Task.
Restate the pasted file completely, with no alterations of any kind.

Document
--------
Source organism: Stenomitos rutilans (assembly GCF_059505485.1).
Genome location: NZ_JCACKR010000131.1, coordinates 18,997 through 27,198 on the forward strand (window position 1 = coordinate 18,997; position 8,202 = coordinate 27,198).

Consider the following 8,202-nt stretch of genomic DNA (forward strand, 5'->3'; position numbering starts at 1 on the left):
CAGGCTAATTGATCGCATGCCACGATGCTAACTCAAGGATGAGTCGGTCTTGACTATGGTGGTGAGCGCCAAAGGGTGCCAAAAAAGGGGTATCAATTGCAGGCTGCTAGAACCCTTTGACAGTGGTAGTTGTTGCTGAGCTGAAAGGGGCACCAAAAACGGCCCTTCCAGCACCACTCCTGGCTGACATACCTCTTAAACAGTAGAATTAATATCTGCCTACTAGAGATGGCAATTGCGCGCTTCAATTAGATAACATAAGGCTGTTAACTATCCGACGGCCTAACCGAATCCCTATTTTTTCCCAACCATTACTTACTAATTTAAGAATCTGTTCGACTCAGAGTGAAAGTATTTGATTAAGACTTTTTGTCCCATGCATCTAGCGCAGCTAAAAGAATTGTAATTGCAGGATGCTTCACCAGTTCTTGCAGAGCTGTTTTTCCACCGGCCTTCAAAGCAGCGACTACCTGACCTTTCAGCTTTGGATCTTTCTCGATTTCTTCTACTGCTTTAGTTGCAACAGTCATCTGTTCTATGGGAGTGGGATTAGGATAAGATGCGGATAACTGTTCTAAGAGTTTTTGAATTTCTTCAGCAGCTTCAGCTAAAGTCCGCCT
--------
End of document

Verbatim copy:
Source organism: Stenomitos rutilans (assembly GCF_059505485.1).
Genome location: NZ_JCACKR010000131.1, coordinates 18,997 through 27,198 on the forward strand (window position 1 = coordinate 18,997; position 8,202 = coordinate 27,198).

Consider the following 8,202-nt stretch of genomic DNA (forward strand, 5'->3'; position numbering starts at 1 on the left):
CAGGCTAATTGATCGCATGCCACGATGCTAACTCAAGGATGAGTCGGTCTTGACTATGGTGGTGAGCGCCAAAGGGTGCCAAAAAAGGGGTATCAATTGCAGGCTGCTAGAACCCTTTGACAGTGGTAGTTGTTGCTGAGCTGAAAGGGGCACCAAAAACGGCCCTTCCAGCACCACTCCTGGCTGACATACCTCTTAAACAGTAGAATTAATATCTGCCTACTAGAGATGGCAATTGCGCGCTTCAATTAGATAACATAAGGCTGTTAACTATCCGACGGCCTAACCGAATCCCTATTTTTTCCCAACCATTACTTACTAATTTAAGAATCTGTTCGACTCAGAGTGAAAGTATTTGATTAAGACTTTTTGTCCCATGCATCTAGCGCAGCTAAAAGAATTGTAATTGCAGGATGCTTCACCAGTTCTTGCAGAGCTGTTTTTCCACCGGCCTTCAAAGCAGCGACTACCTGACCTTTCAGCTTTGGATCTTTCTCGATTTCTTCTACTGCTTTAGTTGCAACAGTCATCTGTTCTATGGGAGTGGGATTAGGATAAGATGCGGATAACTGTTCTAAGAGTTTTTGAATTTCTTCAGCAGCTTCAGCTAAAGTCCGCCT